Four Steps to Add Coaching to Your Speaking Business

By Jane Atkinson

So, you want to be a coach? Let’s look at four steps you can follow to add coaching to your speaking business.

Many of my clients are adding coaching to their mix of offerings. Personally,  I think it’s a great idea. Coaching between speaking engagements is a great way to bring in additional income to your business.

Many of my clients are drawn into coaching because they’re very good at their expertise. Therefore, the coaching you offer should line up with what you speak and write about. This will further enhance your position as an expert in your particular area.

So, you want to take the plunge into coaching? Here are four steps to follow to ensure success:

  1. Get educated.
  2. Find your niche.
  3. Pick your fee.
  4. Map out your time.

Step One: Get Educated

 Add Coaching to Your Speaking Business - Jane Atkinson

Just like speaking, coaching is an industry all it’s own. You need to learn about the many nuances, such as what coaching works and what doesn’t. I recommend programs from Coactive Training Institute (CTI). They were fantastic to help me get focused on the client and not on myself.

As you learn more about the coaching industry, here are some things to consider:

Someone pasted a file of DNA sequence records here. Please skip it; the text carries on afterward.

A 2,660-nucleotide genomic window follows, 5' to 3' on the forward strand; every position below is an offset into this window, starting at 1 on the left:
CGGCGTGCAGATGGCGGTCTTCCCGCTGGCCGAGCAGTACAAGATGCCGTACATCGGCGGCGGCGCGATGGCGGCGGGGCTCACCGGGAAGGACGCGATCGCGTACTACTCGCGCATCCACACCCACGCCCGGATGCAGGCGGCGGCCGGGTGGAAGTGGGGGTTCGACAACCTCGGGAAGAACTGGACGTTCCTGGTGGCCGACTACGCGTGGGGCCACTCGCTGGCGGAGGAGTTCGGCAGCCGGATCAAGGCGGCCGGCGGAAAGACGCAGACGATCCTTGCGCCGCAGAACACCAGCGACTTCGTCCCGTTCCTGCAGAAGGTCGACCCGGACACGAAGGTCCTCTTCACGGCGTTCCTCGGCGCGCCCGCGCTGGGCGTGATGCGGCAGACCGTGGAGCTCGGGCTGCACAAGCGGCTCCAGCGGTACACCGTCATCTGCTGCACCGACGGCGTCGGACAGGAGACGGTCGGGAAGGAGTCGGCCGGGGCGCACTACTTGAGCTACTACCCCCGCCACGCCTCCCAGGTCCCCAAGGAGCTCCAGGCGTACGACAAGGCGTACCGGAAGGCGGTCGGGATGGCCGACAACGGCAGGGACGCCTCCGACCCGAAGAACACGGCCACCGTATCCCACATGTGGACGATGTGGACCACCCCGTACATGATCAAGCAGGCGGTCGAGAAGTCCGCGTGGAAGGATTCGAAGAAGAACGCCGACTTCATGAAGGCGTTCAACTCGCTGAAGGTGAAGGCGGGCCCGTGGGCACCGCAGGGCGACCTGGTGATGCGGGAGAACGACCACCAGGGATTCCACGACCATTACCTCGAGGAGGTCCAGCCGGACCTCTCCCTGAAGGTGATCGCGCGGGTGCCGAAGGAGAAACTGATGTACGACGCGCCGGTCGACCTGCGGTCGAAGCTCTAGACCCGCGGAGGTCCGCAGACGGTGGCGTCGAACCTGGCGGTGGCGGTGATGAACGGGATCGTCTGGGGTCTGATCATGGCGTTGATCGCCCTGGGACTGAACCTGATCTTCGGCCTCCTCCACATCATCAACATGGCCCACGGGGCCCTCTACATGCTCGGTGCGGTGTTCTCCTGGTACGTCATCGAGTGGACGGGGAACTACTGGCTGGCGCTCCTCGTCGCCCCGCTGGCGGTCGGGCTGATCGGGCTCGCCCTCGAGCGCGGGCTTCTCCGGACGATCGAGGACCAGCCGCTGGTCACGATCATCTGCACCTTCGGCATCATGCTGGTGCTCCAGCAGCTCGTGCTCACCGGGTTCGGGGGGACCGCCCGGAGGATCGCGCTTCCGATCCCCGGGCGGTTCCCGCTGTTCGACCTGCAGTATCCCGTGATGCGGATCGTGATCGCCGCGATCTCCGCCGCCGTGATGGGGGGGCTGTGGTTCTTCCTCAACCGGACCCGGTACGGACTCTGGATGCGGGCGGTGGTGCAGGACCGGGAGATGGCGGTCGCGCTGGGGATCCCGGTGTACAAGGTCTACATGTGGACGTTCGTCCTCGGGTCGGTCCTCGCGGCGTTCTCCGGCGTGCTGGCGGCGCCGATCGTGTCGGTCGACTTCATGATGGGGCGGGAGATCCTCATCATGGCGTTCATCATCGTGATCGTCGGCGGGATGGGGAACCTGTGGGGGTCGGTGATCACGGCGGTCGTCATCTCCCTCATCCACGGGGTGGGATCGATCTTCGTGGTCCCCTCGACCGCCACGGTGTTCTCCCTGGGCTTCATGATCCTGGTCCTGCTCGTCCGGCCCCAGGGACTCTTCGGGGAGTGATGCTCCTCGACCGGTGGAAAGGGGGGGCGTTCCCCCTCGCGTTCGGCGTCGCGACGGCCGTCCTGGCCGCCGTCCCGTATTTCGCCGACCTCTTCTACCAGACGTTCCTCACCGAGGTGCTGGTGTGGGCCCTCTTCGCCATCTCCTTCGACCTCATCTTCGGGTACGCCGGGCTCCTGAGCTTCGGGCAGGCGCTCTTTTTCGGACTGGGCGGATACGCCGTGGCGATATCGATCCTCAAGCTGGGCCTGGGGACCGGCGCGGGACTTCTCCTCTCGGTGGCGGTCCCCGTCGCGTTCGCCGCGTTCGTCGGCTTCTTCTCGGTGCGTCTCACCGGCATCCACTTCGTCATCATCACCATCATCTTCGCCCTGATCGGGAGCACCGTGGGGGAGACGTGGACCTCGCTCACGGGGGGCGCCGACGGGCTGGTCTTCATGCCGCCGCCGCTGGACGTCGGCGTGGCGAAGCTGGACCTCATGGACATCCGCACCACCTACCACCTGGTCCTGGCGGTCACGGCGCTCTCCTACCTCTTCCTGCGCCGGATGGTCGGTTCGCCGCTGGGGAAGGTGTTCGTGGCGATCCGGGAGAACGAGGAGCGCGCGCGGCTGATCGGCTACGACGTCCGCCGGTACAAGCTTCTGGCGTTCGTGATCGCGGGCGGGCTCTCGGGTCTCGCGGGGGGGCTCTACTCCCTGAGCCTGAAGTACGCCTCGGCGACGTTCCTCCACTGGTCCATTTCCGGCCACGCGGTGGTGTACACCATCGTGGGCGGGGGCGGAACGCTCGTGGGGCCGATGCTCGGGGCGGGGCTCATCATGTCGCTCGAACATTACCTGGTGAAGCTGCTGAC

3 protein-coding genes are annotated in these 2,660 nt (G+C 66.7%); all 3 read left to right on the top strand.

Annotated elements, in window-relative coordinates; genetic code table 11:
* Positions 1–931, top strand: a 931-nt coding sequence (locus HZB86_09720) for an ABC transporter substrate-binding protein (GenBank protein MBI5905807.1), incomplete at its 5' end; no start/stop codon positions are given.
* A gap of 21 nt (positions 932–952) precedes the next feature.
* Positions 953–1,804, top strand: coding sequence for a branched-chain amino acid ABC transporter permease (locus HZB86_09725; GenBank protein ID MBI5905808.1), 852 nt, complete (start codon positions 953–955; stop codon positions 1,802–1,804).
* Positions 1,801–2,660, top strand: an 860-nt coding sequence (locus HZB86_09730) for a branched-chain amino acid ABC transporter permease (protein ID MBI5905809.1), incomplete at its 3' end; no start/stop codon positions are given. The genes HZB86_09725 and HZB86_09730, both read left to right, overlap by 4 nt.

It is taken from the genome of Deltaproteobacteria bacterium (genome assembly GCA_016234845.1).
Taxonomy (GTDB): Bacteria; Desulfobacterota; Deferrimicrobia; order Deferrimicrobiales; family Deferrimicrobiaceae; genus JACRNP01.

Coaching vs. Consulting. The coaching training I received made me realize my work was a combination of both coaching and consulting. Coaches draw out answers that clients have inside of them. Consultants advise clients on what they should do.

My work is usually a combination of both. Sometimes my clients really need to take ownership of a decision. At other times, my coaching toolbox comes in handy to help a client through a crisis.

Do you need to get certified? If you know your stuff inside and out, you may not need certification. That said, the coaching industry would be far better off if the thousands who claimed the title of “coach” really knew what they were doing. Getting certified helps if you don’t have a lot to back you up and you want that extra credential.

Step Two: Find Your Niche

Four Steps to Add Coaching to Your Speaking Business - Find Your Niche

Once you’ve decided you’re going to add coaching to your speaking business, the next step is to choose your niche. Just as it is with speakers, coaches who try to help everybody get exhausted. Narrow your niche, and you can thrive.

Even weight loss coaches can narrow their focus. At Brooke Castillo’s coaching school, some coaches assist people in losing 100 lbs., while another helps with the last 10 lbs. Another weight loss coach helps only practicing physicians.

You may choose to only coach executives, or small teams, or dentists. Ideally, your speaking market will match your coaching market since your audience will be ripe with potential clients. That said, a coach can sometimes narrow a focus more than a speaker would (100 lb. weight loss vs. 10 lbs., for example).

One way to narrow in on your niche is to  ask yourself, “Who would pay for my coaching?” Will people look at your coaching to solve a problem? If you stick to coaching within your expertise, this decision becomes much easier. If you coach on something outside of your norm, you’ll have to learn more and set up an additional stream of marketing. That means extra work you may prefer to avoid.